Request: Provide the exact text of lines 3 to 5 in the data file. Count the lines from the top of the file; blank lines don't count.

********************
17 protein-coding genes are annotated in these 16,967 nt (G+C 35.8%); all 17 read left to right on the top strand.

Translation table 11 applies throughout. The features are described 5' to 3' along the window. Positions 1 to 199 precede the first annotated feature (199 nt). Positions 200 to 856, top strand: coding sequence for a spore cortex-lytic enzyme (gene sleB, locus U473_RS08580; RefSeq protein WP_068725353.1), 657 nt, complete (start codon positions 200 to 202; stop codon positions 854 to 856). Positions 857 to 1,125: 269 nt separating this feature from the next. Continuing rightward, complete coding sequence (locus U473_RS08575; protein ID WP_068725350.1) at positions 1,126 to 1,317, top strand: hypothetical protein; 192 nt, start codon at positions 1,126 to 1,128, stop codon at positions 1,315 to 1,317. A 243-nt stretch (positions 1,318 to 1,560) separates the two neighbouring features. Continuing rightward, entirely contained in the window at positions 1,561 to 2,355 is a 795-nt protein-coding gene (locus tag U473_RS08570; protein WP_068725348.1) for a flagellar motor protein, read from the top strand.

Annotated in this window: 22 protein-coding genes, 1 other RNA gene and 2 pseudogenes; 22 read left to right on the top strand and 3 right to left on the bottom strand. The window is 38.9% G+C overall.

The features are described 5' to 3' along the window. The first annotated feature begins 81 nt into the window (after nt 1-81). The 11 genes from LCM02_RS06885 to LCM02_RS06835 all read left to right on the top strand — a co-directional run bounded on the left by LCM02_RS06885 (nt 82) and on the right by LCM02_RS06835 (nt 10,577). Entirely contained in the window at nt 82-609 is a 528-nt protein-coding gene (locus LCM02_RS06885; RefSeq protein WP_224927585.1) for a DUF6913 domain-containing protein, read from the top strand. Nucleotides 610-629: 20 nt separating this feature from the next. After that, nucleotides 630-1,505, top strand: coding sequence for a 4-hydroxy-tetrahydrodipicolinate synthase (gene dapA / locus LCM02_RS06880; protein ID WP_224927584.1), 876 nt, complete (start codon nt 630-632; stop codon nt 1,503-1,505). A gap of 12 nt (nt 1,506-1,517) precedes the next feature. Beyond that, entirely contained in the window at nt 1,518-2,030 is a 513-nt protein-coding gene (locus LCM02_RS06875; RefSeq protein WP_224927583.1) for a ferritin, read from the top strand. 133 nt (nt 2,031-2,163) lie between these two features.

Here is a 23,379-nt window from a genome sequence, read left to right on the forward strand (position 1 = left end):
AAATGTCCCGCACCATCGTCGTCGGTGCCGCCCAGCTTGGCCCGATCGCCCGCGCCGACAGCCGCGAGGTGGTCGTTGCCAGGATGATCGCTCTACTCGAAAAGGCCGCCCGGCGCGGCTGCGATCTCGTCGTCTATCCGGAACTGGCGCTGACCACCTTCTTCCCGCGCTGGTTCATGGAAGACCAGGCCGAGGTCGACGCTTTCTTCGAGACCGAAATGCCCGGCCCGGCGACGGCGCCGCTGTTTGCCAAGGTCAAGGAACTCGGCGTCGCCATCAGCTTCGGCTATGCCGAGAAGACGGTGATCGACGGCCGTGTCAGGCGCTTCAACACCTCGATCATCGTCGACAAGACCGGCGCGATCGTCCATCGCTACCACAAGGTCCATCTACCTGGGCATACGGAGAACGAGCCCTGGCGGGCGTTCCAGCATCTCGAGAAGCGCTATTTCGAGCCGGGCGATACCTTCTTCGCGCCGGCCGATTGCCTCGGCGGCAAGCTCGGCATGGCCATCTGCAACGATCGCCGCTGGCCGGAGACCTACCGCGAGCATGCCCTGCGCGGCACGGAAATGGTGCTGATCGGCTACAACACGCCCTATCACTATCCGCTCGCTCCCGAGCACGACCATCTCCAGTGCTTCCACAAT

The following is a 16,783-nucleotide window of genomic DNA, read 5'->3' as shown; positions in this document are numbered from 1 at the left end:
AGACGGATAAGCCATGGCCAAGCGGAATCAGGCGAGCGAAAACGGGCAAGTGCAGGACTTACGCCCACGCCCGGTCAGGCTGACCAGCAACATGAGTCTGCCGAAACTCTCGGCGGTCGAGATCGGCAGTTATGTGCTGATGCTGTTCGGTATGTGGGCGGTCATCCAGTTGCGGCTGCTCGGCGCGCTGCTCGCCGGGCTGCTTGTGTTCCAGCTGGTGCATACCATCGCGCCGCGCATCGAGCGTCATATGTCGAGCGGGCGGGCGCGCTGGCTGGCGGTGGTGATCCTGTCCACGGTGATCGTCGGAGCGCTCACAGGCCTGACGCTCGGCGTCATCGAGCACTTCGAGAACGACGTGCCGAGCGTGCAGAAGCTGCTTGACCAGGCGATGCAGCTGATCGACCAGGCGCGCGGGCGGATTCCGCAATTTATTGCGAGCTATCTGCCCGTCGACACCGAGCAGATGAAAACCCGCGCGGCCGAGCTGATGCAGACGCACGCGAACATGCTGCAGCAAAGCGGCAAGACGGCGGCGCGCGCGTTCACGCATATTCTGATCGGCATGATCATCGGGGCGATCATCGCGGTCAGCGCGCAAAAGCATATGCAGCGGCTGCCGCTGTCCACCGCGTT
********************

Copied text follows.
Annotated in this window: 22 protein-coding genes, 1 other RNA gene and 2 pseudogenes; 22 read left to right on the top strand and 3 right to left on the bottom strand. The window is 38.9% G+C overall.

The features are described 5' to 3' along the window. The first annotated feature begins 81 nt into the window (after nt 1-81). The 11 genes from LCM02_RS06885 to LCM02_RS06835 all read left to right on the top strand — a co-directional run bounded on the left by LCM02_RS06885 (nt 82) and on the right by LCM02_RS06835 (nt 10,577). Entirely contained in the window at nt 82-609 is a 528-nt protein-coding gene (locus LCM02_RS06885; RefSeq protein WP_224927585.1) for a DUF6913 domain-containing protein, read from the top strand. Nucleotides 610-629: 20 nt separating this feature from the next. After that, nucleotides 630-1,505, top strand: coding sequence for a 4-hydroxy-tetrahydrodipicolinate synthase (gene dapA / locus LCM02_RS06880; protein ID WP_224927584.1), 876 nt, complete (start codon nt 630-632; stop codon nt 1,503-1,505). A gap of 12 nt (nt 1,506-1,517) precedes the next feature. Beyond that, entirely contained in the window at nt 1,518-2,030 is a 513-nt protein-coding gene (locus LCM02_RS06875; RefSeq protein WP_224927583.1) for a ferritin, read from the top strand. 133 nt (nt 2,031-2,163) lie between these two features.

Here is a 23,379-nt window from a genome sequence, read left to right on the forward strand (position 1 = left end):